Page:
15/02/2023 | Writer: Yıldız Tar
“Don’t believe mistakenly that they will not consider your gender identity at such a moment. Unfortunately they do. When people are angry and desperate you become their first target. Their anger targets you.”
Photograph: Maraş after the earthquake
Eight days have passed since the earthquake. People are going on to bind up the wounds of the disaster, which affected ten provinces of the country, on their own. Survivors of the earthquake are left to their fate due to numerous failures of the state such as intervening too late, not conducting wreckage works adequately… On the other side, there is a civil society solidarity that tries to assume the state's responsibility despite all the odds.
LGBTI+ earthquake survivors, who cannot fit in anywhere, are also among those who were left to their fate. LGBTI+s living in the earthquake region are experiencing a double disaster. Ankara LGBTI+ Earthquake Solidarity, which was founded in order to be in solidarity with LGBTI+ earthquake survivors, receives news regarding discrimination every single day, from not being able to access water and food, to not being able to access sheltering in public spaces due to being a trans woman.
Ece is also one of those whose house was destroyed in the earthquake. Ece, a 19-year old trans woman, was living in Maraş with her grandmother. A few days before the earthquake she lost her grandmother and while she was suffering from the grief of losing her, she also experienced an earthquake.
Ece, who her family abandoned at the age of 17, spent a year in a child welfare service and started to live with her grandmother afterward, is in Ankara now. Volunteers from Ankara LGBTI+ Earthquake Solidarity opened up their houses. She is trying to pick up the pieces on the one hand, and she is trying to be in solidarity with other earthquake survivors on the other hand.
“When people are angry and desperate you become their first target”
We talked to Ece about her experiences during and after the earthquake. We realized that discrimination and hatred don’t consider the feelings of others even after such a disaster in the conversation with Ece.
Ece was supposed to stay at her own house on the night of the earthquake however a friend called and she went there. They woke up with a quake towards morning:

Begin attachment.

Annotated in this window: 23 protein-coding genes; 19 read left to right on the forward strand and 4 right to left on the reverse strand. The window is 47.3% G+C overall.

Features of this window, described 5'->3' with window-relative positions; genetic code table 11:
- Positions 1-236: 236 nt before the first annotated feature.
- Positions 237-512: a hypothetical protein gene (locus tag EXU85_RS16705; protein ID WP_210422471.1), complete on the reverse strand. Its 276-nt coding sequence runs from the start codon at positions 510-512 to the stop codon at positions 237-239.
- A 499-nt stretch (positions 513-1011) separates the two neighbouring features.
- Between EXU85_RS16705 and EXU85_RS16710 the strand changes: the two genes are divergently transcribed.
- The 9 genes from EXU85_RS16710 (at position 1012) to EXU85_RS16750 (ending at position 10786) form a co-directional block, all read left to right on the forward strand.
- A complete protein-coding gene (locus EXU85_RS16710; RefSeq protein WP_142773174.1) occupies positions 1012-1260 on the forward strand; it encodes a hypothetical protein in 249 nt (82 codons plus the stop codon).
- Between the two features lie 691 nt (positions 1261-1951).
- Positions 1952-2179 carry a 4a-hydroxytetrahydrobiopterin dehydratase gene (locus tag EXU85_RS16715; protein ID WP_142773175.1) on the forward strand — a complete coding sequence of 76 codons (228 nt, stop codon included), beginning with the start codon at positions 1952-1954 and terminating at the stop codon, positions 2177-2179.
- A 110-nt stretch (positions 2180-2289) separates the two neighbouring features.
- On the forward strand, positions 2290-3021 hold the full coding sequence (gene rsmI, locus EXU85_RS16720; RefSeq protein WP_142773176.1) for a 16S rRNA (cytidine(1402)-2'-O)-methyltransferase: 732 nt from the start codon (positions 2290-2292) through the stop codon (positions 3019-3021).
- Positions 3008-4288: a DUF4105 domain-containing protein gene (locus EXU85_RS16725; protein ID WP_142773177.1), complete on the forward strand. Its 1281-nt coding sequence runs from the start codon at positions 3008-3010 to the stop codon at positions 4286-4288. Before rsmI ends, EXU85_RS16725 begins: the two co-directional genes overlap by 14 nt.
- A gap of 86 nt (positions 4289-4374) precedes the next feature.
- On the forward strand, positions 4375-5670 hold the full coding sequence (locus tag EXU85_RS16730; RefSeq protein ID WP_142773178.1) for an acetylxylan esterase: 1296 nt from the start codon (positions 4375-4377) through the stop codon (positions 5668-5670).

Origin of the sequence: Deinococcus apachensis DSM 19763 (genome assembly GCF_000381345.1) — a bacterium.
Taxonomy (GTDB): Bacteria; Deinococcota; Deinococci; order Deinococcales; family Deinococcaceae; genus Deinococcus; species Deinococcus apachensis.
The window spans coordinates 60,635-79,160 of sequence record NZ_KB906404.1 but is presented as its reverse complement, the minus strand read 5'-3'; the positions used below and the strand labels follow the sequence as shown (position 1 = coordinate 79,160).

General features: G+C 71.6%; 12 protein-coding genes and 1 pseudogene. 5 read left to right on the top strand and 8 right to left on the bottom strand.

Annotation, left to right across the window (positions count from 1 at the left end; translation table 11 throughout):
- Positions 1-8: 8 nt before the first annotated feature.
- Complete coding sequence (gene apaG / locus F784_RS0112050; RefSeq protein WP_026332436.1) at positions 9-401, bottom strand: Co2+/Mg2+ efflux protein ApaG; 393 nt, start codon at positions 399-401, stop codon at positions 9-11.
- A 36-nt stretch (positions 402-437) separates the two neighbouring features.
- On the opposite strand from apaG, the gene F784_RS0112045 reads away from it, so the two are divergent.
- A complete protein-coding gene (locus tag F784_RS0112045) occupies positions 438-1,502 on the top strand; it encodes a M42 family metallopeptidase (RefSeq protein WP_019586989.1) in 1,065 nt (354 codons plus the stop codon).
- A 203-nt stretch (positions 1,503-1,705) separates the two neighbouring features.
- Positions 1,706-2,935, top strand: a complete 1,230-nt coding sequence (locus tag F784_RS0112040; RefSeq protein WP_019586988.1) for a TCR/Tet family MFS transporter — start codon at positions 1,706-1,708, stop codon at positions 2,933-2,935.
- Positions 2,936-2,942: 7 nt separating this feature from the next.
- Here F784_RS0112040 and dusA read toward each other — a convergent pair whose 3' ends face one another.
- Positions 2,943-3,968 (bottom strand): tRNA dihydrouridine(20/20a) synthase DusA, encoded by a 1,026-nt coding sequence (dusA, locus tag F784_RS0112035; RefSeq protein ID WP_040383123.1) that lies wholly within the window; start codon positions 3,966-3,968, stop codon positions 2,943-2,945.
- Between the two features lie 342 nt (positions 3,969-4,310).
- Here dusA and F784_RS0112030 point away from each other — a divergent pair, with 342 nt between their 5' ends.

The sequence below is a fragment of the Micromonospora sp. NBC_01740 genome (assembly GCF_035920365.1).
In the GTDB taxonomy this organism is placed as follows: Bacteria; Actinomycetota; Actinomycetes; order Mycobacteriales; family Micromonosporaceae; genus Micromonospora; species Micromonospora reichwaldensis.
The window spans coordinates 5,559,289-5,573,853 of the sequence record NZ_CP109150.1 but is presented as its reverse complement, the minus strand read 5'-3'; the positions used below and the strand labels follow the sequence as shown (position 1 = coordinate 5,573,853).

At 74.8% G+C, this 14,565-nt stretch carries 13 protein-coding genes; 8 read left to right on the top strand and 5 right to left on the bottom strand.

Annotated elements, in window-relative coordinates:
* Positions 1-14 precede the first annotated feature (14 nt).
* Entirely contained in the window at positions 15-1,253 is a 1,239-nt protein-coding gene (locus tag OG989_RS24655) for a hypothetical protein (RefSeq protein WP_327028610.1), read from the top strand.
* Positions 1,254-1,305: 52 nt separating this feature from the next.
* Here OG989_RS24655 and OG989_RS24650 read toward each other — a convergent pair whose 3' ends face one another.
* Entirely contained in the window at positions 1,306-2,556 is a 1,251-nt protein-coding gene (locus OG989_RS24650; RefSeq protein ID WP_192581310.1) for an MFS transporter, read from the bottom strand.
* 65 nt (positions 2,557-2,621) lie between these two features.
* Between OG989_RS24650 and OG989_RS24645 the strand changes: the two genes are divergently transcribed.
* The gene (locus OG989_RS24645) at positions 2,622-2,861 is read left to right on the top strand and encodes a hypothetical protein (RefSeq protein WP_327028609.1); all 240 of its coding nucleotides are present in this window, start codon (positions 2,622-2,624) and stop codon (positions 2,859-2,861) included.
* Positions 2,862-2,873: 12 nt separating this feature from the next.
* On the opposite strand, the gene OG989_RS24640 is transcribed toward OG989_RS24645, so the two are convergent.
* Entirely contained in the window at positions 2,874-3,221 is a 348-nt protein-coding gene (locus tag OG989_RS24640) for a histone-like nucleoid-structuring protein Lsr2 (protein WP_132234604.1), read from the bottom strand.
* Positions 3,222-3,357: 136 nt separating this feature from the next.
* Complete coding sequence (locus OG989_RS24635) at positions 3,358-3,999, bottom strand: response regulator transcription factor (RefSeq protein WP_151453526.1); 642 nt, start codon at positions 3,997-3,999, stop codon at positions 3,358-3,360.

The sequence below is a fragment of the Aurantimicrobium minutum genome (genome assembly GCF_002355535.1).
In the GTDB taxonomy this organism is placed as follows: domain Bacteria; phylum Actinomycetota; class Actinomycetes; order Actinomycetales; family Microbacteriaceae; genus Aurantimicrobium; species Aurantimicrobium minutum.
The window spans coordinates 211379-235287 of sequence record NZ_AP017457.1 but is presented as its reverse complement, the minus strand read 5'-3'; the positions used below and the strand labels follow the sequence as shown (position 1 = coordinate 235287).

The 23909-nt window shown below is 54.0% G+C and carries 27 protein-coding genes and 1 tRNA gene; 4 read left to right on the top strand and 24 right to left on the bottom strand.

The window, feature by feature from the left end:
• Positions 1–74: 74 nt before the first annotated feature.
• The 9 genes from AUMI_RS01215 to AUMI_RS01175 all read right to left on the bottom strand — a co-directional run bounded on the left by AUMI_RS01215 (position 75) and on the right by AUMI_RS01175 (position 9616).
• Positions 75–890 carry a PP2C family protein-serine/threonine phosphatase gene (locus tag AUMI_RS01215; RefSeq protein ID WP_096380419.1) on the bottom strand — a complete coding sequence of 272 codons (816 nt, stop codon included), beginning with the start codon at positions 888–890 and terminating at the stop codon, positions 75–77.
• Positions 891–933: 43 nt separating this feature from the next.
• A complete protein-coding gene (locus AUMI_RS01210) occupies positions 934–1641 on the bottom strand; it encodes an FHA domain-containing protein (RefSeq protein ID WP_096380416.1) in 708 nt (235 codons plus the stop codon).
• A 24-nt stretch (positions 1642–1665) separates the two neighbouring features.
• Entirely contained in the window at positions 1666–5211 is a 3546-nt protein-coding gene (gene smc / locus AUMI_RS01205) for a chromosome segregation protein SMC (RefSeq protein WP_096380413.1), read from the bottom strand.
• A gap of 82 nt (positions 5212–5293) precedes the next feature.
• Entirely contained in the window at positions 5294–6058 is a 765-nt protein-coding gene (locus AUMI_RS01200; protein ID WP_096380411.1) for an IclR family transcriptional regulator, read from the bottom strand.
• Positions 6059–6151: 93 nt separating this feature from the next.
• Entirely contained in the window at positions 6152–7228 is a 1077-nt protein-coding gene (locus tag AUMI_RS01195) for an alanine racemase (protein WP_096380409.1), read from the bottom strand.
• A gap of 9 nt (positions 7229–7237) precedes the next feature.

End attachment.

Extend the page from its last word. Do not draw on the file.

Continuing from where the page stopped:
“There was such a quake that it shook us in our bed. It was a one-story house, we got ourselves out of it. We waited in the middle of the road for the earthquake to end. Then we went back into the house and took blanket. I was curious about my own house and I went there on foot. My house and the street I live on had broken to pieces. There were children around, we gave them our extra blankets. I will never forget that moment, there was a bloodbath around.”
She wondered about her siblings, from whom she had to live apart, however she couldn’t reach them because the road was cracked. Her friend was taken by an acquaintance to a safe area. And she was left alone. In her opinion, the reason is her gender identity.
Then she found container where she could stay alone. She spent three days in this container:
“I cannot go outside and tell people anything. I am a visible transgender in my ordinary life. However I couldn’t go as a result of these circumstances because I didn’t even have a bra. I was afraid of attracting reactions. There was another earthquake while I was in the container. I burst out of the container and waited on the road. The electricity poles started to collapse this time. On the third day, when I was light-headed due to hunger and thirst, I went outside. I didn’t have shoes on, I was barefoot. When I reached an area, where food and water were distributed, I was scared by the anger on people’s face. They were looking at me. Having taken only a half-bottle of water, I moved away due to the fear of being in a trouble. Don’t believe mistakenly that they will not consider your gender identity at such a moment. Unfortunately they do. When people are angry and desperate you become their first target. Their anger targets you.”
Stating that she had not seen any state officials, including AFAD (Disaster and Emergency Management Presidency), except the police and soldiers along three days she stayed in the earthquake region, Ece also reported that Maraş had completely lapsed into silence.
Ece leaves Maraş by walking to the airport with the shoes she found on the road. After walking for an hour, she runs across a policeman, whose mother was helped by Ece at the physiotherapy center where she was working for, and she arrives to the airport with the help of him.
“They want LGBTI+s to be oppressed, killed and insulted all the time”
Ece arrived to Ankara on the fourth day of the earthquake by contacting with LGBTI+ activists thorough her guidance teacher from high school.
“The same people, who put fear in our heart, are also putting the mouth on those who are trying to help us. They have no right to do this. We have no way to reach anyone. We have no family, we are completely alone in the world. Who knows what would have happened if I hadn’t been able to reach here? I’m sure I would have been beaten to a pulp. There is nothing as LGBTI+ in Maraş, they are known as faggots there. I stood up every time I fell, no beatings have ever deterred me. I had no choice but to fight. And now I still don’t. Gays were killed in the mountains of Maraş. These are not known here because Maraş is the stronghold of AKP (Justice and Development Party). In such a place you can control flow of information, you can show as much as you want and you can hide as much as you prefer. Being together means being strong. They want LGBTI+s are oppressed, killed and insulted all the time. I am an earthquake survivor. I have been in Ankara for four or five days but I don’t feel weak. I will go on fighting more.”
Translation: Selma Koçak
Tags: human rights, women